There are two Madelines!
One Madeline is recently deceased and the other is her heiress. The older woman, known to her friends as Maddie, bookshop owner and friend to everyone except her brother, lost her battle to cancer and left her business and indeed her legacy and her entire community to her niece, Madeline. Before she died, Maddie also wrote letters to Madeline and to her former employees Janet and Claire. Each letters includes a reading list meant to help the woman traverse the next steps in picking up the pieces and forming new relationships in the small town of Eagle Valley.
That’s one version of the story of the two Madelines…
Thirty-something year old Madeline also has two identities. She is a brilliant young lawyer, Northwestern graduate about to make partner at a Chicago law firm, too busy with her cases to make the forty-mile-trip when her aunt was dying but now contemplating giving it all up to become absorbed in the life that Maddie built because she remembers a summer spent there when she was a teen, the comfortable atmosphere that Aunt Maddie and Uncle Pete created and how it felt like an amputation when she was suddenly yanked from it. So Madeline has to assume some part of a new identity to finally get the answers to the family secret that has plagued her life and stolen the years she can never get back. And she just might find it within the printed letters in her aunt’s bookshop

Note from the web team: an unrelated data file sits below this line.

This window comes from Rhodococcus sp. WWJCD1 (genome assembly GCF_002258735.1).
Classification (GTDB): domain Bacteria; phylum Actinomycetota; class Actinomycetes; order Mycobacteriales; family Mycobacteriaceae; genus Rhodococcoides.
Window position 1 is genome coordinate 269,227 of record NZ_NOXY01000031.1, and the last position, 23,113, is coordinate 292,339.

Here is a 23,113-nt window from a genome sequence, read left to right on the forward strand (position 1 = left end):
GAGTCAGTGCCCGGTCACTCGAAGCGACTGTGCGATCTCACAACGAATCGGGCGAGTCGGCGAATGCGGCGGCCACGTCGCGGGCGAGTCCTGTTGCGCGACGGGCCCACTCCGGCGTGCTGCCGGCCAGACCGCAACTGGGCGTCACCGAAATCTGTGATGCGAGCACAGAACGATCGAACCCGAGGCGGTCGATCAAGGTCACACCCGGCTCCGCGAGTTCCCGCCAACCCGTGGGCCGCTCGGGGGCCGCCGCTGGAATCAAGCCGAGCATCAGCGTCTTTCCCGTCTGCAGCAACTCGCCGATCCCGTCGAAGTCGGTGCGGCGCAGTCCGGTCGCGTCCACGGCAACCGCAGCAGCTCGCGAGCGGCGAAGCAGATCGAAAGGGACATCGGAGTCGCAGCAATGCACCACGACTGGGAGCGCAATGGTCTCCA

The Printed Letter Bookshop is a book of contradictions; it is a challenging literary novel with references to and quotes from classic characters as well as Biblical text, yet it is also a feel-good comforting read with tantalizing descriptions of food and sensual references to flowers and scents. The characters are well crafted to mirror different aspects of each other so we have three women who both have lost their connections with their families but with different levels of visibility; there are three characters who use visual art to represent their passion; there are multiple characters who bury their gift or training and blame others for the sacrifice. Yet, the author takes the time to give each situation in its own unique resolution, showing that there are a myriad of ways to get back on the right path after you’ve lost your way.
The Printed Letter Bookshop is a booklovers delight with titles splashed on every page and friendships turned romances blooming in the spaces between bookshelves. I absolutely loved the warm cozy feeling that reading these characters stories invoked as well as the familiarity of bumping into another favorite literary character when Madeline or Janet or Claire would reference them in conversation. Thankfully, I knew going in, that the appendix contains a list of the titles mentioned so I could revisit all the literary references afterwards. I loved that!
The Printed Letter Bookshop is a delightful book and I gave it 5 stars for how exquisitely the author treated the cycles of death and rebirth, winter and spring, pain and new opportunities and making your own way after experiencing a setback but more so, for how the inspirational message whispered beneath but didn’t detract from the charmingly literary story.
- Title: The Printed Letter Bookshop
- Author: Katherine Reay
- Format: Paperback
- Pages: 336
- Publication Date: May 14, 2019
- Publisher: Thomas Nelson